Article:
Source: FMT News
No country has absolute press freedom, says Apandi Ali.
KUALA LUMPUR: Attorney-General Apandi Ali has questioned the World Press Freedom Index 2016 report by Reporters Without Borders, which has placed Malaysia at 146th place out of 180 countries.
“Our firmness in shaping our media’s freedom according to our own mould has been misunderstood by the international community as being indicative of a country that does not hold to democratic principles based on human rights,” Apandi said at a luncheon talk with editors and members of the media here today.
Apandi said according to the World Press Freedom Index, Malaysia’s global score had dropped from 43.29 to 46.57 points this year. According to Reporters Without Borders’ score system, a smaller score indicates greater freedom of the press.
He noted that Reporters Without Borders had reported last year that two-thirds of the countries studied, including the United States and Singapore, had experienced drops in press freedom.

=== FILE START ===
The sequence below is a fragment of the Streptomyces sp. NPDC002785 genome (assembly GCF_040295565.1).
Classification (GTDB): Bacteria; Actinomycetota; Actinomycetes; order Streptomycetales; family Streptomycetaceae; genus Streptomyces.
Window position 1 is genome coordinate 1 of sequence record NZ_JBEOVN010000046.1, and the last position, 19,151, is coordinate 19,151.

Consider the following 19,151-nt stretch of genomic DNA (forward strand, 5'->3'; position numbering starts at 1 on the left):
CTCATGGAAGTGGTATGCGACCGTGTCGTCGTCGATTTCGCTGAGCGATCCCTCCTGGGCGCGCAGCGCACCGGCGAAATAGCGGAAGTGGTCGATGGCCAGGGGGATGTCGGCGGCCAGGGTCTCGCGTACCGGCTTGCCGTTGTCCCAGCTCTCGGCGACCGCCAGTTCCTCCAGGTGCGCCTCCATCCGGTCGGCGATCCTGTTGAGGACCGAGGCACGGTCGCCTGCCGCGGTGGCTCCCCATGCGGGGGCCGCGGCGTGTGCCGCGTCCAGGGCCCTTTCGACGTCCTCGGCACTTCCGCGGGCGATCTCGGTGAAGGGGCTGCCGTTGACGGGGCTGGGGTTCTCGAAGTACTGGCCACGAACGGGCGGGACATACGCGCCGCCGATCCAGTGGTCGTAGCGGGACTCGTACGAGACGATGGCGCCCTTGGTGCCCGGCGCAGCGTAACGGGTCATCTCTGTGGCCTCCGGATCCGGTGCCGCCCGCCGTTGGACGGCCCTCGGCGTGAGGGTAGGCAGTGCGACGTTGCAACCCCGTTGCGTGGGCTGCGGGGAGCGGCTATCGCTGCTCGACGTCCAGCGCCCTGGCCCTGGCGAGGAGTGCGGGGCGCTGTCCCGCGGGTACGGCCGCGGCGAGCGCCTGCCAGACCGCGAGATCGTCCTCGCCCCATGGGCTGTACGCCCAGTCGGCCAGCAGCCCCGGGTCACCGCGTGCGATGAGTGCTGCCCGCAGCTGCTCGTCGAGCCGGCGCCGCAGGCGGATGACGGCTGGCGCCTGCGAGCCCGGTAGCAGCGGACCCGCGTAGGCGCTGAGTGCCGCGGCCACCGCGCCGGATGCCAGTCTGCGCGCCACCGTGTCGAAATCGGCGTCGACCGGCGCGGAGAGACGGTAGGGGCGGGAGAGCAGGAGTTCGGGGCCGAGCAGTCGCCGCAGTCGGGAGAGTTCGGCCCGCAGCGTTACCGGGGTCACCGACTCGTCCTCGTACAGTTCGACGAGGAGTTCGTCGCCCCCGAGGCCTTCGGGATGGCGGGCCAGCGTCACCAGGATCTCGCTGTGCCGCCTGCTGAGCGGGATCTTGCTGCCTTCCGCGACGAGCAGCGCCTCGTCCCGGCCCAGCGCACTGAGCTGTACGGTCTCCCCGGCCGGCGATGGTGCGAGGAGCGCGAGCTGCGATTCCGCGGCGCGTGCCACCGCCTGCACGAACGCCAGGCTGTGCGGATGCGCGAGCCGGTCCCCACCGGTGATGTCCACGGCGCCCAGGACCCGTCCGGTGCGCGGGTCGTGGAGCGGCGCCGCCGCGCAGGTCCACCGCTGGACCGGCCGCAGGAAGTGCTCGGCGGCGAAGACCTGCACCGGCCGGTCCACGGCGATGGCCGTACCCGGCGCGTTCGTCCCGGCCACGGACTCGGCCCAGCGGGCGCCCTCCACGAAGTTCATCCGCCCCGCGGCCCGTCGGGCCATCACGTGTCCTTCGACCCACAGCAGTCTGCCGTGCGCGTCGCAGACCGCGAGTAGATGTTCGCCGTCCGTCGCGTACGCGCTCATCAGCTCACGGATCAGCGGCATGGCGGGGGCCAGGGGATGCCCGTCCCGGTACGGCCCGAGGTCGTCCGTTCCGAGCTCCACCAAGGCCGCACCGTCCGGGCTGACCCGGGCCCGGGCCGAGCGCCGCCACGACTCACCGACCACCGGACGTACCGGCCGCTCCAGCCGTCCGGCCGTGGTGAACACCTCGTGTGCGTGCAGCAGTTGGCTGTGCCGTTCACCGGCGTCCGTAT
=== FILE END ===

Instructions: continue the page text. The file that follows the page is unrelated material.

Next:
“Taking that into consideration, does this really reflect the level of press freedom in Malaysia?” . Read more
Source: Asian Correspondent
Pic: Reporters Without Borders
MEDIA freedom has “worsened significantly or stagnated” in most of the Asia-Pacific region, according to the 2016 World Press Freedom Index.
The latest rankings measuring journalistic freedom and independence in 180 countries were released today by Reporters Without Borders (RSF), along with a dire conclusion:
“There has been a deep and disturbing decline in respect for media freedom at both the global and regional levels.”
The rankings, which have been released annually since 2002, has seen an overall decline in freedom of information from 2013 to 2016, falling 13.6 percent. Every continent’s score has also suffered a drop in this year’s report.
“It is unfortunately clear that many of the world’s leaders are developing a form of paranoia about legitimate journalism,” said RSF secretary-general Christophe Deloire. Read more